Insecure future

City Council faces sobering reality as employee retirement costs shoot through the roof

Vice Mayor Reanette Fillmer kick-started the Chico City Council’s discussion of pension reform on Tuesday (Aug. 1).

Vice Mayor Reanette Fillmer kick-started the Chico City Council’s discussion of pension reform on Tuesday (Aug. 1).

Photo by Howard Hardee

Most of the Chico City Council’s recent conversations about money have gone something like this: The city has recovered modestly from the Great Recession and is slowly building back its reserves—but almost certainly is headed toward more financial hardship.

The problem is pensions. Basically, city officials have no idea how to keep up with the skyrocketing cost of providing benefits for retired employees. The city’s CalPERS obligations this fiscal year total $6.5 million, and that’s projected to jump to nearly $10 million by 2022-23. Another measure is “unfunded liability”—the cost if all retirement-eligible city employees retired today. Chico would be on the hook for nearly $120 million.

The council had yet to face the issue head-on prior to its meeting on Tuesday (Aug. 1). The discussion was held at Vice Mayor Reanette Fillmer’s request.

The city has contracted with CalPERS to provide employees’ pensions since 1964. But in recent years, the CalPERS fund hasn’t grown fast enough to keep pace with California’s rising number of public employees, higher salaries and more generous pension benefits. As a result, more of the burden is shifting to local governments, which has the potential to severely impact city services, City Manager Mark Orme told the council.

“It’s becoming pensions versus services,” he said. “But this is not a Chico-specific issue—this is a statewide issue. This is something we’re all going to have to face.”

Mayor Sean Morgan compared looming retirement costs to the city’s “transient problem” because it’s impacting all of California and potential solutions are limited at the local level.

Under CalPERS regulations, the city cannot cap participation, provide benefits to some employee groups and not others, or afford to opt out of the system entirely. Leaving CalPERS is an arduous, 15-month process, explained Jamie Cannon, the city’s human resources manager. It also requires paying the city’s unfunded liability in a lump sum, as well as exorbitant termination fees, which together total an estimated $175 million.

“It’s like Hotel California,” Fillmer said. “Once you go in, you can never go out.”

Additionally, ditching CalPERS would be unpopular with the city’s rank and file, particularly Public Works employees who haven’t had a raise in more than eight years. Solid retirement benefits make their jobs worth the relatively low pay, said employee Jason Anderson.

“CalPERS is a truly powerful tool for recruiting and retaining [workers],” he said. “Without it, we will be unable to attract the high-caliber employees Chico needs. I know a lot of men and women I work with would have already left for higher-paying jobs if we didn’t have the security of retirement.”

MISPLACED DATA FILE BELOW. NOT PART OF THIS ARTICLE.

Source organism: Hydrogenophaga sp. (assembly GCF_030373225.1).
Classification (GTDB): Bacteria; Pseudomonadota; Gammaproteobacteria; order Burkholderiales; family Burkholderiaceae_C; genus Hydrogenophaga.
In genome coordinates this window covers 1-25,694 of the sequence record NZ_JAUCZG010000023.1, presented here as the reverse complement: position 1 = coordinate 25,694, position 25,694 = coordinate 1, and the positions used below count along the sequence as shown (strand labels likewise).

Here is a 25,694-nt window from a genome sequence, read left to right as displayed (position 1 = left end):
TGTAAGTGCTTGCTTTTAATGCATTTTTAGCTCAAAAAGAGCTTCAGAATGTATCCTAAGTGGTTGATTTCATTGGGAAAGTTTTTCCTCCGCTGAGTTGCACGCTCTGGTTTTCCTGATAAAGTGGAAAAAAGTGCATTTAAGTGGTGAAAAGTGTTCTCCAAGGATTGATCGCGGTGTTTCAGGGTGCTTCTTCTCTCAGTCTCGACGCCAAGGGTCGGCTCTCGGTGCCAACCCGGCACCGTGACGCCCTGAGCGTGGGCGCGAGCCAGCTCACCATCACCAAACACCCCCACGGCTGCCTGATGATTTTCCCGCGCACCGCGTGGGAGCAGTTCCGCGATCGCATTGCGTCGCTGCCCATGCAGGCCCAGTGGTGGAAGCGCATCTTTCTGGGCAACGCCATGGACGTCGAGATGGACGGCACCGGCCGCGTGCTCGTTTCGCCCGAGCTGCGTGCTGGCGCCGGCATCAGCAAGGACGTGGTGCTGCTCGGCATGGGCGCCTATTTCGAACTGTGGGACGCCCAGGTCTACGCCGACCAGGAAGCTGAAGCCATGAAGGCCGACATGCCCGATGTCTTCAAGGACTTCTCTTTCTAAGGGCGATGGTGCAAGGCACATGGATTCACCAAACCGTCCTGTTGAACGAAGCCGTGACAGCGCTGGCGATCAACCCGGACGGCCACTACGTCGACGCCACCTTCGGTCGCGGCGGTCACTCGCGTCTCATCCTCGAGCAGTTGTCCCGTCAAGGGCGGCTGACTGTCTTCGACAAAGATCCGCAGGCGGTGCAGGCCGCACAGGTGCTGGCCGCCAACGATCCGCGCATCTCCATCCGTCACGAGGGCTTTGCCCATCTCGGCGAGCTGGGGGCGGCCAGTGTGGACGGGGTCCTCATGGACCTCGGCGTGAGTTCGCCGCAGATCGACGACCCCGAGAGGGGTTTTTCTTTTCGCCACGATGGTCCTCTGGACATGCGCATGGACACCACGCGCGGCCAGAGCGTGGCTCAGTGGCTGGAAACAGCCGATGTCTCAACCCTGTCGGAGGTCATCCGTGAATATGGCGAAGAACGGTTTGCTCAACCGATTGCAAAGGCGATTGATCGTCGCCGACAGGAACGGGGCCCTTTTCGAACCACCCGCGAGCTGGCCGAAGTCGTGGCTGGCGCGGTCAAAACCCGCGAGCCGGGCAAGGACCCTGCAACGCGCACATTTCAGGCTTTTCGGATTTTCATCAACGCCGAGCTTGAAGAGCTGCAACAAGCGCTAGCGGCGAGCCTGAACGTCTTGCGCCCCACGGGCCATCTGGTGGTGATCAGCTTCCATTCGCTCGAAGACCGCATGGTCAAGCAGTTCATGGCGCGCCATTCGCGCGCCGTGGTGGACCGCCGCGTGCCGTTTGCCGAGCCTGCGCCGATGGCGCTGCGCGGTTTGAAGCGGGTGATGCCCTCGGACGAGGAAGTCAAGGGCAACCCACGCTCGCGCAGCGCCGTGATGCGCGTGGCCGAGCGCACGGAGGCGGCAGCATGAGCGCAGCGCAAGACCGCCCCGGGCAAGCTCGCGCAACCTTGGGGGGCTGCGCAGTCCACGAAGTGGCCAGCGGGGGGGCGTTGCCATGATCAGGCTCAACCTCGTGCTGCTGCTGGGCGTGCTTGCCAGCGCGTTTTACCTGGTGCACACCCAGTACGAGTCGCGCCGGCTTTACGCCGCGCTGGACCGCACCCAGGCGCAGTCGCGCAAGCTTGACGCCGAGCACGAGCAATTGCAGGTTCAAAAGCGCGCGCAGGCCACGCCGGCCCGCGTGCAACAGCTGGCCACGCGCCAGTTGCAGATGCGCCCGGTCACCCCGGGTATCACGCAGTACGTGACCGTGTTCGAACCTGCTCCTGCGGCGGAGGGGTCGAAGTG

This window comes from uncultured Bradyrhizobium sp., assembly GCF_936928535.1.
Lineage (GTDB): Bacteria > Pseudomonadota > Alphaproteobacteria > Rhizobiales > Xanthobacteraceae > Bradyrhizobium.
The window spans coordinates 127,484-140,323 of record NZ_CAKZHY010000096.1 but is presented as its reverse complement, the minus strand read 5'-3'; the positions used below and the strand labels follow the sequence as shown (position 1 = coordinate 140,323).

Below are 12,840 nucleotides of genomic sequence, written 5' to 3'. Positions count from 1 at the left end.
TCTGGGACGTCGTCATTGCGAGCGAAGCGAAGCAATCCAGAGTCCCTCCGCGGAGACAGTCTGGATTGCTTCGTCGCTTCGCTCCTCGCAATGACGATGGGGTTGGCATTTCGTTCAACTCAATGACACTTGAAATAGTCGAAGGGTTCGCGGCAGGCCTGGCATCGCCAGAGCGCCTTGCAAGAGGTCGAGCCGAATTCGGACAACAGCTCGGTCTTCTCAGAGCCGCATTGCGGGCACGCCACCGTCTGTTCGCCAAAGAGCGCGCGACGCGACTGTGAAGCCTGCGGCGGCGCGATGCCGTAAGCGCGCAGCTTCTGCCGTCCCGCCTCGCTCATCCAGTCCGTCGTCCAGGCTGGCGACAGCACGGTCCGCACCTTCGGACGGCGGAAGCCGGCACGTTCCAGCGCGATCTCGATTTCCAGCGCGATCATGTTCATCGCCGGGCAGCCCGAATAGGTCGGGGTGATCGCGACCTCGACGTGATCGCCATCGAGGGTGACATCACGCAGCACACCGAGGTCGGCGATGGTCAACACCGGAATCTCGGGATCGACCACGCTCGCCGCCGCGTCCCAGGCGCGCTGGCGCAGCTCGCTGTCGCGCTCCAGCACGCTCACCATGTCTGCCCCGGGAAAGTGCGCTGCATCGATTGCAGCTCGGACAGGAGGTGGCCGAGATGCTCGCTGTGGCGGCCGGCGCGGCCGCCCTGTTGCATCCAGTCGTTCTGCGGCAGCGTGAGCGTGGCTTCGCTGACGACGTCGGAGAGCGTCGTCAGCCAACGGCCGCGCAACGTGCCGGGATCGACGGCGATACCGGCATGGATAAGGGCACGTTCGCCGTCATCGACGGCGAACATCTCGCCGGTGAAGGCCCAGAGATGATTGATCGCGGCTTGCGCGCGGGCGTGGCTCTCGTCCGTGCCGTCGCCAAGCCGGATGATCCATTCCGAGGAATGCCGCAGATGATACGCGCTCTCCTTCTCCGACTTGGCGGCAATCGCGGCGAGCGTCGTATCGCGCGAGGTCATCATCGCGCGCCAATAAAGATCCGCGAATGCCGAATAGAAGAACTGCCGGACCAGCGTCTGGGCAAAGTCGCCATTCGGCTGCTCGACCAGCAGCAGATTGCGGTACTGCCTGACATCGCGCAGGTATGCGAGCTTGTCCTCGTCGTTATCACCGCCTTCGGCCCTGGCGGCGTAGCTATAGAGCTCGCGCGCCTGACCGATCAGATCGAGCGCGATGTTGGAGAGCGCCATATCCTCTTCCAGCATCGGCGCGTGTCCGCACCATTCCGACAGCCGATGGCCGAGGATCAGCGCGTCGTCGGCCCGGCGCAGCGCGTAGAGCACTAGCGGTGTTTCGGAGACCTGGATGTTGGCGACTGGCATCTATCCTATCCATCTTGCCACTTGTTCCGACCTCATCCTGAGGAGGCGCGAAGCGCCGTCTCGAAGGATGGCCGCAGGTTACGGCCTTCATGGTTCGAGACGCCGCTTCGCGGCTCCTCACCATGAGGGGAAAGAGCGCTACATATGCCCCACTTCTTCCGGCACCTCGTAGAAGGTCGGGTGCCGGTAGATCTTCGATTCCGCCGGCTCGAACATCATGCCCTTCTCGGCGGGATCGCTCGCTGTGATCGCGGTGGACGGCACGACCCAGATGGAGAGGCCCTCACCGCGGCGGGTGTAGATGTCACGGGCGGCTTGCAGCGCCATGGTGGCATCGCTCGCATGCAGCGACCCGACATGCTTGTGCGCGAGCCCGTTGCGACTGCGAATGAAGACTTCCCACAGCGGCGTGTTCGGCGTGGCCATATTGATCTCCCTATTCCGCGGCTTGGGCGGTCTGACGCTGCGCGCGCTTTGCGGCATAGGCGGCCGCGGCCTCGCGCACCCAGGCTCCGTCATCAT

With no silver bullet in sight, members of the council asked Orme what to do next.

“The first step was gaining some financial stability, and that started 5 1/2 years ago,” he said. “We are building reserves, but, obviously, those reserves will be depleted quickly because we don’t have enough to accommodate the PERS costs as they project out. So, we need to continue to look at efficiency within the organization, areas where we can cut costs.

“That’s all I can do at this point.”

The council directed City Attorney Vince Ewing to research how other public agencies are grappling with rising pension obligations and report back at a future meeting. He warned that some agencies throughout the state have recently attempted to leave CalPERS but failed to find cost-effective alternatives.

“They are back in the Hotel California, so to speak,” he said.

The council also worked through several other items on a packed agenda, including:

• Voting 5-2 in closed session to renew Orme’s contract, which now includes a deferred compensation match of up to $9,000. Councilmen Ory and Randall Stone dissented.

• Voting 5-2 to officially enter a waste-hauling franchise agreement with Recology and Waste Management, effective in October (see “Trash and cash,” Newslines, June 8). Councilmen Karl Ory and Mark Sorensen cast the nay votes.

• Finalizing the reorganization of the Community Development Department, which oversees building and housing, following the recent departure of Director Mark Wolfe. At an annual salary of $132,730, building official Leo DePaola was officially appointed to Wolfe’s former post, and longtime Principal Planner Brendan Vieg was promoted to a new position as deputy director of Community Development ($120,470).

The appointments were confirmed by a 5-to-2 vote, with Ory and Stone dissenting. Ory explained to the CN&R that he opposed hiring without an external job search—not the hires themselves.

“It’s not good government practice,” he said. “Generally, jobs should be competed for.”